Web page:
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Blast tied to natural gas rips through Springfield, Mass., buildings; 18 hurt

A natural gas explosion levels a strip club and causes damage to surrounding buildings in Springfield, Mass. WHDH's Adam Harding reports.

Eighteen people were hurt when a natural gas leak triggered an explosion that completely leveled a strip club in Springfield, Mass., and damaged 12 other buildings, officials said Friday.

The blast blew out all windows in a three-block radius, and prompted emergency workers to evacuate a six-story apartment building that was buckling.

People were knocked off their feet by the blast, NBC affiliate WWLP-TV reported.

Those injured in the blast included nine firefighters, four gas company employees, two police officers,  one water and sewage employee and two civilians.

Two hospitals treated the injured people, though none were in critical condition, officials said.

"It really was a miracle on Worthington Street that no one was killed," Lieutenant Governor Tim Murray told reporters at a news  conference in Springfield Friday night.

The blast, which leveled the Scores Gentlemen's Club, was was heard for miles.

Fire Marshall Joe Conan told reporters at the press conference that the call reporting a strong gas odor came in at 4:20 p.m., and the explosion took place at 5:25, about 15 minutes after the gas was shut off.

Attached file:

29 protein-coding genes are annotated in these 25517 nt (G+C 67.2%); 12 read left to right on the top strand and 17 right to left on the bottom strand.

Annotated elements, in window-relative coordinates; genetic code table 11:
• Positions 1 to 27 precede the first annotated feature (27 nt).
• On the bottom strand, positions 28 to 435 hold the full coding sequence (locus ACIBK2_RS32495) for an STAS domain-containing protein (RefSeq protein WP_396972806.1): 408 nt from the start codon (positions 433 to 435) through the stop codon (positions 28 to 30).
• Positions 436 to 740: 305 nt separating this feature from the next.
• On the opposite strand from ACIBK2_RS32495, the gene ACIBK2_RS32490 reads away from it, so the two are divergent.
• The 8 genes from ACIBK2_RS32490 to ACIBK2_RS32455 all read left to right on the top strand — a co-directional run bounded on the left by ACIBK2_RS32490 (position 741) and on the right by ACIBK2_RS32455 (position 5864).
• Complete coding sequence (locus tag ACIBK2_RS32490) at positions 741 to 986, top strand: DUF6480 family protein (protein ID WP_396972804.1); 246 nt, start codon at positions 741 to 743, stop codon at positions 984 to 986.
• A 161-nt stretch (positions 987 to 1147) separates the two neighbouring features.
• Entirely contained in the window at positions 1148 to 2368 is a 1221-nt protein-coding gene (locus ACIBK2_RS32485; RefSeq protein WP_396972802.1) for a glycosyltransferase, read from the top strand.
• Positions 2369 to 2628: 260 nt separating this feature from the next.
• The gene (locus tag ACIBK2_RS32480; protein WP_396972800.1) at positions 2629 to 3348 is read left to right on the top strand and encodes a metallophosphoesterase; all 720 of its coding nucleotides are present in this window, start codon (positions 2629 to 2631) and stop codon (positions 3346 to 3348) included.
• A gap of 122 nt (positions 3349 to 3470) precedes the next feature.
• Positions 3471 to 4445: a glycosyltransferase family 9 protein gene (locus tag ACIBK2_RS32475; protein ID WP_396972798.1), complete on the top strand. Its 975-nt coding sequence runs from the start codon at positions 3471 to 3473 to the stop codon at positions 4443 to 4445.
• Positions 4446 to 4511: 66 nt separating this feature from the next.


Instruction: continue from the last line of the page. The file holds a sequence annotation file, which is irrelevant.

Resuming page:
The club had been evacuated by the time gas leak ignited. 

A dancer at the club told The Springfield Republican that she was on stage when the evacuation order came.

While she was gathering her clothes, she said, the manager came up and told everyone, "I don’t care if you’re (expletive) naked or not, get out."

Don Treeger / Springfield Republican via AP

Gas company workers stand where a building was leveled by an explosion in downtown Springfield, Mass., on Friday.

"I feel lucky we got out," said the dancer, identified only as Debbie. She said all her work clothes were lost.

At a restaurant two blocks away, waitress Stephanie Simmons said the blast shocked customers.

"It rocked us so hard the windows smashed," she told The Springfield Republican. "It felt like an earthquake or a large explosion. There was pretty much chaos."

Officials at the news conference said that teams of inspectors would be sent to look at damaged buildings on Saturday, and there would likely be controlled demolition of those that were badly damaged to make the scene safe.

Meantime, the Massachusetts Emergency Management Agency was assisting the city to provide shelter for people displaced by the explosion, Lt. Gov. Murray told reporters at the press conference. 

Springfield is the largest city in western Massachusetts with a population of about 150,000.

NBC News' Kari Huus and The Associated Press contributed to this report.

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